'Provocations' by Camille Paglia

EDITOR’S NOTE: In this RealClearBooks series, we highlight recent nonfiction books from across the political spectrum. This week’s book is Camille Paglia's Provocations: Collected Essays on Art, Feminism, Politics, Sex, and Education, just published by Pantheon.

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In a time that so consistently promotes conformity, it is refreshing that Camille Paglia begins her new essay collection, Provocations, by addressing the reader, “This book is not for everyone.” The title captures Paglia’s life-long dissidence. When she was studying under Harold Bloom at Yale, she was, so she claims, the only openly gay woman in the graduate program; she identifies as transgender but unequivocally condemns any attempt to control language; she is a pro-sex feminist who believes in the transcendental value of art against all politics and ideology. Provocations offers a newly edited collection of pieces on art, pop-culture, feminism, and politics that previously appeared in other publications.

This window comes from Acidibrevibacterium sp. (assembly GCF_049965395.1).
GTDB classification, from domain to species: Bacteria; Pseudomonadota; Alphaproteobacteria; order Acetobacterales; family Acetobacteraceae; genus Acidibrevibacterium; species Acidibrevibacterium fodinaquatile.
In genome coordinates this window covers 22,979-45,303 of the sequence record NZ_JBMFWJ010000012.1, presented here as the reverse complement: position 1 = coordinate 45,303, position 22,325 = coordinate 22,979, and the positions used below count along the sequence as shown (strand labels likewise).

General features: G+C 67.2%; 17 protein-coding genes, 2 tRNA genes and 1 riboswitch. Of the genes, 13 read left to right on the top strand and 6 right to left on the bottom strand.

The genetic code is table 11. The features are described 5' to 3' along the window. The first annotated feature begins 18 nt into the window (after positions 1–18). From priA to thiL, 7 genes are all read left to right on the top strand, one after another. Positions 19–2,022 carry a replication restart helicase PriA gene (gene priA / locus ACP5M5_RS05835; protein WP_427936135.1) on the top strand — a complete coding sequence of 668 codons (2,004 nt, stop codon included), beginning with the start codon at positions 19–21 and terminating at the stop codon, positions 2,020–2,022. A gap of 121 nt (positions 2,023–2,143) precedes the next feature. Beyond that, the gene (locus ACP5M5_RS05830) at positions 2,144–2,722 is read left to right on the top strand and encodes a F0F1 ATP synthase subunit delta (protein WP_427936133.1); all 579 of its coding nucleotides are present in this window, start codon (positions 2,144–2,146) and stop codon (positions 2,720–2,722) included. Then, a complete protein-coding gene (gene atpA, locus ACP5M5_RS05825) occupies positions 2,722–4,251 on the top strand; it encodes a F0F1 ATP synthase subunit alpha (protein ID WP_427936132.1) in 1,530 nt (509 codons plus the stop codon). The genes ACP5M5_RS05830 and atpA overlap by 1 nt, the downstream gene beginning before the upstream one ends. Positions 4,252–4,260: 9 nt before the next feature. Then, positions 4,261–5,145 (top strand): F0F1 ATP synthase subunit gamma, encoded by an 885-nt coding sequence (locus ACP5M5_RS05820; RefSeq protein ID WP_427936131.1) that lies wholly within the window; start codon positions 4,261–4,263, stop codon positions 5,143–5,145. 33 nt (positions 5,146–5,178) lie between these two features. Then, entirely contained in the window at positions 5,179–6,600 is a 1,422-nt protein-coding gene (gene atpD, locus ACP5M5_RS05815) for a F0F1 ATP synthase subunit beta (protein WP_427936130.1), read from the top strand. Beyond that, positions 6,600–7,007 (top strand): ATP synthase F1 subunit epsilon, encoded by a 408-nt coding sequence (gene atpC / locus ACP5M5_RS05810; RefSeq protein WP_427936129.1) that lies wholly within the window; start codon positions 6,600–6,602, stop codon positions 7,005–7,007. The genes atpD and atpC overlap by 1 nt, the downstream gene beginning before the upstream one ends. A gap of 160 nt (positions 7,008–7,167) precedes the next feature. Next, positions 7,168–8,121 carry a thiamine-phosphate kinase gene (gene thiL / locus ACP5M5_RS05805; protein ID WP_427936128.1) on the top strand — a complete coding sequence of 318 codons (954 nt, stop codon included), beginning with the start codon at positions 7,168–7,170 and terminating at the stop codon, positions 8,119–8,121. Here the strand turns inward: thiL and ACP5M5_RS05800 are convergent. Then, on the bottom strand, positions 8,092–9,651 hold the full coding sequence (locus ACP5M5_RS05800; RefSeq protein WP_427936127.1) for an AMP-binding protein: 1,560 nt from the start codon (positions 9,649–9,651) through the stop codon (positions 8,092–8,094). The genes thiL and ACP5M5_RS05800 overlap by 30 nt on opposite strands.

Provocations by Camille Paglia

While Provocations offers timely condemnations of left-wing excess and will therefore be classed with recent critiques of identity politics like Heather Mac Donald’s The Diversity Delusion or Jonathan Haidt and Greg Lukianoff’s The Coddling of the American Mind, for Paglia there is more at stake. Unlike other politically minded advocates of freedom, Paglia writes “for those who see life in spiritual terms as a quest for enlightenment, a dynamic process of ceaseless observation, reflection, and self-education.” Paglia has a vision far more interesting than merely condemning college students or opining about contemporary illiberalism. She is guided by a deep search for meaning and authenticity against today’s spirit of censorship and orthodoxy.

Like her previous book, Free Women Free Men, this book, excluding the introduction, does not include any new material. This is unfortunate as we do not get to see Paglia apply herself to contemporary problems. Nonetheless, her essays remain thematically relevant and provocative decades later. Her work on Warhol, Madonna, Hitchcock, and other pop-culture icons, as well as religion and Shakespeare, is of lasting interest.

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